Thank you, I thought over and over again. Thank you. Not just for the long walk, but for everything I could feel finally gathered up inside of me; for everything that trail had taught me and everything I couldn’t yet know, thought I felt it somehow already contained within me.
It was all unknown to me then, as I sat on that white bench on the day I finished my hike. Everything except for the fact that I didn’t have to know. That it was enough to trust that what I’d find was true. To understand it’s meaning without yet being able to say precisely what it was, like all those lines from The Dream of a Common Language that had run through my nights and days. To believe that I didn’t need to reach with my bare hands anymore. To know that seeing the fish beneath the surface of the water was enough. That it was everything. It was my life — like all lives, mysterious and irrevocable and sacred. So very close, so very present, so very belonging to me.
How wild it was, to let it be.”
That section speaks of faith to me. When she finished her hike she knew without concrete evidence that what she had just done was a big a thing. There were just some things she could not yet explain but felt them deep within her. I love that she trusted without knowing and found contentment in not knowing because it would be her book about her journey on that long walk that would change her whole life. She’s an acclaimed author now because of her words that were birthed by the loss of her mom, her adultery, her divorce and the hike.
Every letter I read on her Dear Sugar column speaks of her deep wisdom and humility that could only come from surviving the crucible. Her story means so much to me cos it reminds me to trust my own journey. As Steve Jobs said, “You can’t connect the dots looking forward; you can only connect them looking backwards. So you have to trust that the dots will somehow connect in your future.”
When Cheryl’s mom died and when she went on that trail she couldn’t yet connect the dots. But I’m sure now looking backwards she’s connected the dots. I’m looking forward as well trusting that the dots will connect in my future.
“I never got to be in the driver’s seat of my own life,” she’d wrote to me once, in the days after she learned she was going to die. “I always did what someone else wanted me to do. I’ve always been someone’s daughter or mother or wife. I’ve never just been me.”- Cheryl’s mom
The love Cheryl’s mom had for her children reverberates on each of Cheryl’s words about her. She sacrificed everything for her children which makes me feel Cheryl’s deep grief over the loss of her mom because she lost the one person who loved her the most. I can only hope all my words about my late boyfriend speak of his deep love for me too and my deep love for me. This book held more meaning for me now as I have my own grief that I would want to hike through.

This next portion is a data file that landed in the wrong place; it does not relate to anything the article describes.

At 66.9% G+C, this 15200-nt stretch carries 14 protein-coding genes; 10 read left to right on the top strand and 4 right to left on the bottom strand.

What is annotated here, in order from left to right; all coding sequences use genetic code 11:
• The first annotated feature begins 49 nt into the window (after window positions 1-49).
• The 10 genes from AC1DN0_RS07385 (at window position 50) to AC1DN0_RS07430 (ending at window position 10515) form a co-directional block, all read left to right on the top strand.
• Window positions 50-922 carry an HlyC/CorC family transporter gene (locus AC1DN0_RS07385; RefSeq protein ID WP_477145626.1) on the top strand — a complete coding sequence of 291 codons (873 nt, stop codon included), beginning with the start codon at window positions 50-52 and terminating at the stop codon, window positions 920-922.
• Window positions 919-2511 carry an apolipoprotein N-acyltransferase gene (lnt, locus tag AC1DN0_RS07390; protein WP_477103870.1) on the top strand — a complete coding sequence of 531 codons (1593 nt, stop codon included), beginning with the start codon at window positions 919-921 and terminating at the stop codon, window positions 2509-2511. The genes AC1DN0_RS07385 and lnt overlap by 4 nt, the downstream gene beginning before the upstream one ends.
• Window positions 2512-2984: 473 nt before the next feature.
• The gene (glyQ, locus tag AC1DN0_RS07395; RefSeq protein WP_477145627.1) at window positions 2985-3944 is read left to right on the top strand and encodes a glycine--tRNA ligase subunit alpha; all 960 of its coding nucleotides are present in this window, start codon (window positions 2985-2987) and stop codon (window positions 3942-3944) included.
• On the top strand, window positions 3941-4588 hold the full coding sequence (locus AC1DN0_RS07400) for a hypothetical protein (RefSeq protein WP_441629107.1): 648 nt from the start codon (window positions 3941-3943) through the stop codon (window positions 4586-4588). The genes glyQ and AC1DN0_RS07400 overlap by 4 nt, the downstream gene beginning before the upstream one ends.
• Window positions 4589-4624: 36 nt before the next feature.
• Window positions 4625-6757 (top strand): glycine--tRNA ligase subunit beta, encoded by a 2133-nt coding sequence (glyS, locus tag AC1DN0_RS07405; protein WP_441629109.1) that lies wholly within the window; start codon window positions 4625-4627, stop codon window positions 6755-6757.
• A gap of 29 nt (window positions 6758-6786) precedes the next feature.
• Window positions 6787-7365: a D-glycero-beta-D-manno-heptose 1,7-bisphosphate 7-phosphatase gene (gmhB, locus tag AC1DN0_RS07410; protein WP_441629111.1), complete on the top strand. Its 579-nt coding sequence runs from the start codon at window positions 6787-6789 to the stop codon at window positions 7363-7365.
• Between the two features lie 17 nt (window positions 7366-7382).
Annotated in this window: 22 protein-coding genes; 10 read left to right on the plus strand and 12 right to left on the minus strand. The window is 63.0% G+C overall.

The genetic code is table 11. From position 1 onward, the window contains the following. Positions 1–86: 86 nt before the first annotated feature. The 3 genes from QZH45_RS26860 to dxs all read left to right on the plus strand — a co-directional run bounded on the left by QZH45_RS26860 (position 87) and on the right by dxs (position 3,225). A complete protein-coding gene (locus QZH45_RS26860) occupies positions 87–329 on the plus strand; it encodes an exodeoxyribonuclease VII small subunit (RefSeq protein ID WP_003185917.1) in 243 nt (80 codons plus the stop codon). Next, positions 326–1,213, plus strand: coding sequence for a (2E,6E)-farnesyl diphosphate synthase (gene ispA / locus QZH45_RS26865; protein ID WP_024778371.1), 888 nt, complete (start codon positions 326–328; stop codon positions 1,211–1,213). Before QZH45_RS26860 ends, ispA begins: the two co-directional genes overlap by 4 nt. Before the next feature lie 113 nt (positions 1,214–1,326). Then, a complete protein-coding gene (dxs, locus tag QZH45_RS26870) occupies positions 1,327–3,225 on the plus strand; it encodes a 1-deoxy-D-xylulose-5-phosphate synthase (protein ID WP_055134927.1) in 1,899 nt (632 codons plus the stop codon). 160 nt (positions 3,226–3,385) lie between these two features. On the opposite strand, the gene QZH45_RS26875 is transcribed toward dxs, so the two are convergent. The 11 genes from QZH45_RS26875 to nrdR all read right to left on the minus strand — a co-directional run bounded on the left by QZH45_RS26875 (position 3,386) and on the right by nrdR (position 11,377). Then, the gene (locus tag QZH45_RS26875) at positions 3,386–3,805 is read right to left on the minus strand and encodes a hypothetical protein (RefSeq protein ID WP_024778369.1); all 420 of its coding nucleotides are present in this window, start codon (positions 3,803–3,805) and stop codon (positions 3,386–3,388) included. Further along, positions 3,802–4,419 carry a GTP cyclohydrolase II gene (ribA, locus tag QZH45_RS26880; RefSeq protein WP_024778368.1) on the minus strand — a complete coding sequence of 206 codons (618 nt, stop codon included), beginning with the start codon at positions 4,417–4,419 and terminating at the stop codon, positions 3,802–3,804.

Cheryl’s mom’s words on her deathbed about never having been on the driver’s seat of her own life made me want to reclaim my life and make sure I’m the one sitting firmly on the driver’s seat of my life. She was an excellent mom but I can’t imagine the regret of feeling like you were never just you while on your deathbed. There was just no time for her to get up and fix it. It would forever be what it was. It was however now up to Cheryl to make sure she did better with her own life. Isn’t that the whole point of life? To go further than the feet of those who came before us could go. I believe that’s how we move our bloodlines forward.
I borrow a lot from Cheryl’s words when my own words fail me. I am most grateful that through every situation of my life she’s always had words to help me carry on. She has been a very instrumental part of my own healing journeys. I’ll end with another quote from another book of hers- Tiny beautiful things.
“That place of true healing is a fierce place. It’s a giant place. It’s a place of monstrous beauty and endless dark and glimmering light. And you have to work really, really, really fucking hard to get there, but you can do it, honey. You’re a woman who can travel that far. I know it. Your ability to get there is evident to me in every word of your bright shining grief star of a letter.”
In the wake of my boyfriend’s death I read and reread that letter each time convincing myself some more that I was indeed a woman who could travel that far. Thank you Cheryl for making me believe, through all your many words, that I am a woman who can travel that far.